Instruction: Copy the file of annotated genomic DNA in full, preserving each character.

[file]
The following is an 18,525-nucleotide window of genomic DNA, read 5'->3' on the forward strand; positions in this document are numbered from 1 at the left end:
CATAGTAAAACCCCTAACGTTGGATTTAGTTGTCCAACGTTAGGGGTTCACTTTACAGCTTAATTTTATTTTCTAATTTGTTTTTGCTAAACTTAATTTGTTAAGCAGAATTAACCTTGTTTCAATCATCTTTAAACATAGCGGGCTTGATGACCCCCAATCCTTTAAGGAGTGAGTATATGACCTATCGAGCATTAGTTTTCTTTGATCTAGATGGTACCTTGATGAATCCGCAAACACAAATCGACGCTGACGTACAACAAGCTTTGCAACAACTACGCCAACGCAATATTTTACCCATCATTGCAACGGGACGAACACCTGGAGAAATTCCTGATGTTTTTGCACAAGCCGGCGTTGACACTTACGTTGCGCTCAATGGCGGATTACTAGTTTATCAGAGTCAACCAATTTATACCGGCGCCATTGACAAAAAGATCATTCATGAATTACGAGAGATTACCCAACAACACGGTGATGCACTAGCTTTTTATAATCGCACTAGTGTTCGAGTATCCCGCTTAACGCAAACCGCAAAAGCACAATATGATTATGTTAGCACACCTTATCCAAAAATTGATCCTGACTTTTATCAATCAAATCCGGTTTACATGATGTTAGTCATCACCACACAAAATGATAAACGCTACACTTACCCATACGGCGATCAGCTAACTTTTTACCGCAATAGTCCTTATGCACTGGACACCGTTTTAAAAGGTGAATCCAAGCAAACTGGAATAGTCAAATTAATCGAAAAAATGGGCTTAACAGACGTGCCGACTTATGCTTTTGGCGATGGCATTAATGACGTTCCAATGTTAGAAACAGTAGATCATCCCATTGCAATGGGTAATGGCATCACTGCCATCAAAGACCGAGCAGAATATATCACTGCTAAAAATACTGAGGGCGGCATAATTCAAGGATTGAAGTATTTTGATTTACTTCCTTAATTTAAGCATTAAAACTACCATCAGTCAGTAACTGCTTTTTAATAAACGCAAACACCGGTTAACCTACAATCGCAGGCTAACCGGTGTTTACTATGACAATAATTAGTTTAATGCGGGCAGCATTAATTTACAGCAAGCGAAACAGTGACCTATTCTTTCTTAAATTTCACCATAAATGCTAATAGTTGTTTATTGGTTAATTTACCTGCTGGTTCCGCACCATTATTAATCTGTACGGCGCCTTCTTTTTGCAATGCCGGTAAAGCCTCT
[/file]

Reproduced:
The following is an 18,525-nucleotide window of genomic DNA, read 5'->3' on the forward strand; positions in this document are numbered from 1 at the left end:
CATAGTAAAACCCCTAACGTTGGATTTAGTTGTCCAACGTTAGGGGTTCACTTTACAGCTTAATTTTATTTTCTAATTTGTTTTTGCTAAACTTAATTTGTTAAGCAGAATTAACCTTGTTTCAATCATCTTTAAACATAGCGGGCTTGATGACCCCCAATCCTTTAAGGAGTGAGTATATGACCTATCGAGCATTAGTTTTCTTTGATCTAGATGGTACCTTGATGAATCCGCAAACACAAATCGACGCTGACGTACAACAAGCTTTGCAACAACTACGCCAACGCAATATTTTACCCATCATTGCAACGGGACGAACACCTGGAGAAATTCCTGATGTTTTTGCACAAGCCGGCGTTGACACTTACGTTGCGCTCAATGGCGGATTACTAGTTTATCAGAGTCAACCAATTTATACCGGCGCCATTGACAAAAAGATCATTCATGAATTACGAGAGATTACCCAACAACACGGTGATGCACTAGCTTTTTATAATCGCACTAGTGTTCGAGTATCCCGCTTAACGCAAACCGCAAAAGCACAATATGATTATGTTAGCACACCTTATCCAAAAATTGATCCTGACTTTTATCAATCAAATCCGGTTTACATGATGTTAGTCATCACCACACAAAATGATAAACGCTACACTTACCCATACGGCGATCAGCTAACTTTTTACCGCAATAGTCCTTATGCACTGGACACCGTTTTAAAAGGTGAATCCAAGCAAACTGGAATAGTCAAATTAATCGAAAAAATGGGCTTAACAGACGTGCCGACTTATGCTTTTGGCGATGGCATTAATGACGTTCCAATGTTAGAAACAGTAGATCATCCCATTGCAATGGGTAATGGCATCACTGCCATCAAAGACCGAGCAGAATATATCACTGCTAAAAATACTGAGGGCGGCATAATTCAAGGATTGAAGTATTTTGATTTACTTCCTTAATTTAAGCATTAAAACTACCATCAGTCAGTAACTGCTTTTTAATAAACGCAAACACCGGTTAACCTACAATCGCAGGCTAACCGGTGTTTACTATGACAATAATTAGTTTAATGCGGGCAGCATTAATTTACAGCAAGCGAAACAGTGACCTATTCTTTCTTAAATTTCACCATAAATGCTAATAGTTGTTTATTGGTTAATTTACCTGCTGGTTCCGCACCATTATTAATCTGTACGGCGCCTTCTTTTTGCAATGCCGGTAAAGCCTCT